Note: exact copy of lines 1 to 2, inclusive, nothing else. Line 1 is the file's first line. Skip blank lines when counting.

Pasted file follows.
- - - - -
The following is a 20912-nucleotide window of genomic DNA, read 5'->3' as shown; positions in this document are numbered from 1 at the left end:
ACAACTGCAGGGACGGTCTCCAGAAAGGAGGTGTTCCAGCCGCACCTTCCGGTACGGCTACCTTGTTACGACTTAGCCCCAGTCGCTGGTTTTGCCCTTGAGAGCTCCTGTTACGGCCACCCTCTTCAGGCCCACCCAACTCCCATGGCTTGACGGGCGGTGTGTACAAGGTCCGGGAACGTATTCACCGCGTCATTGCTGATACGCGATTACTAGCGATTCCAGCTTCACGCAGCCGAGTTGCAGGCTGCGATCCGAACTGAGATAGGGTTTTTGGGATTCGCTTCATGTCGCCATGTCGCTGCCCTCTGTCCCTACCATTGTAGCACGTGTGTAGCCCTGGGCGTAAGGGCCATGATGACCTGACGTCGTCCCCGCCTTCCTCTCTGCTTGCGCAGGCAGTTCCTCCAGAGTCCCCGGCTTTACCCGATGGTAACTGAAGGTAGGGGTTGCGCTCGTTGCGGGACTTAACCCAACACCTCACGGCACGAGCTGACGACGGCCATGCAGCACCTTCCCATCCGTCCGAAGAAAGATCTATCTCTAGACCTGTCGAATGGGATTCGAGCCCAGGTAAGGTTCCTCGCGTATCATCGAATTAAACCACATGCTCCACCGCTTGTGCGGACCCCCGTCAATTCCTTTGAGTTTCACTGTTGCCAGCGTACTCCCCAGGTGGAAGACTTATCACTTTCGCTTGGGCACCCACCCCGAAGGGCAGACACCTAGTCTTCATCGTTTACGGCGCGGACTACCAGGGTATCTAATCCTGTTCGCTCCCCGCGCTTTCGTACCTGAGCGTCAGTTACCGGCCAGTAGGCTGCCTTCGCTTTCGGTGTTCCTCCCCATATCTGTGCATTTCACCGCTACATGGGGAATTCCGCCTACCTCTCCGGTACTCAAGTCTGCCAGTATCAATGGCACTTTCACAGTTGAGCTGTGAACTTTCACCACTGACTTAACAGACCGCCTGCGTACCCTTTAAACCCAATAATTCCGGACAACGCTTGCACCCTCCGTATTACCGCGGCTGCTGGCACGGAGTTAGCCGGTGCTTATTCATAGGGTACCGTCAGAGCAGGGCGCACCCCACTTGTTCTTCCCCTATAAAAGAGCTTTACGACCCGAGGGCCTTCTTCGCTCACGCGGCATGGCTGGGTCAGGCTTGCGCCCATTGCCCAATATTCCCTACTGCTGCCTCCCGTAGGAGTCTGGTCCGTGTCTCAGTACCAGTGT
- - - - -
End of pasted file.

The following is a 20912-nucleotide window of genomic DNA, read 5'->3' as shown; positions in this document are numbered from 1 at the left end:
ACAACTGCAGGGACGGTCTCCAGAAAGGAGGTGTTCCAGCCGCACCTTCCGGTACGGCTACCTTGTTACGACTTAGCCCCAGTCGCTGGTTTTGCCCTTGAGAGCTCCTGTTACGGCCACCCTCTTCAGGCCCACCCAACTCCCATGGCTTGACGGGCGGTGTGTACAAGGTCCGGGAACGTATTCACCGCGTCATTGCTGATACGCGATTACTAGCGATTCCAGCTTCACGCAGCCGAGTTGCAGGCTGCGATCCGAACTGAGATAGGGTTTTTGGGATTCGCTTCATGTCGCCATGTCGCTGCCCTCTGTCCCTACCATTGTAGCACGTGTGTAGCCCTGGGCGTAAGGGCCATGATGACCTGACGTCGTCCCCGCCTTCCTCTCTGCTTGCGCAGGCAGTTCCTCCAGAGTCCCCGGCTTTACCCGATGGTAACTGAAGGTAGGGGTTGCGCTCGTTGCGGGACTTAACCCAACACCTCACGGCACGAGCTGACGACGGCCATGCAGCACCTTCCCATCCGTCCGAAGAAAGATCTATCTCTAGACCTGTCGAATGGGATTCGAGCCCAGGTAAGGTTCCTCGCGTATCATCGAATTAAACCACATGCTCCACCGCTTGTGCGGACCCCCGTCAATTCCTTTGAGTTTCACTGTTGCCAGCGTACTCCCCAGGTGGAAGACTTATCACTTTCGCTTGGGCACCCACCCCGAAGGGCAGACACCTAGTCTTCATCGTTTACGGCGCGGACTACCAGGGTATCTAATCCTGTTCGCTCCCCGCGCTTTCGTACCTGAGCGTCAGTTACCGGCCAGTAGGCTGCCTTCGCTTTCGGTGTTCCTCCCCATATCTGTGCATTTCACCGCTACATGGGGAATTCCGCCTACCTCTCCGGTACTCAAGTCTGCCAGTATCAATGGCACTTTCACAGTTGAGCTGTGAACTTTCACCACTGACTTAACAGACCGCCTGCGTACCCTTTAAACCCAATAATTCCGGACAACGCTTGCACCCTCCGTATTACCGCGGCTGCTGGCACGGAGTTAGCCGGTGCTTATTCATAGGGTACCGTCAGAGCAGGGCGCACCCCACTTGTTCTTCCCCTATAAAAGAGCTTTACGACCCGAGGGCCTTCTTCGCTCACGCGGCATGGCTGGGTCAGGCTTGCGCCCATTGCCCAATATTCCCTACTGCTGCCTCCCGTAGGAGTCTGGTCCGTGTCTCAGTACCAGTGT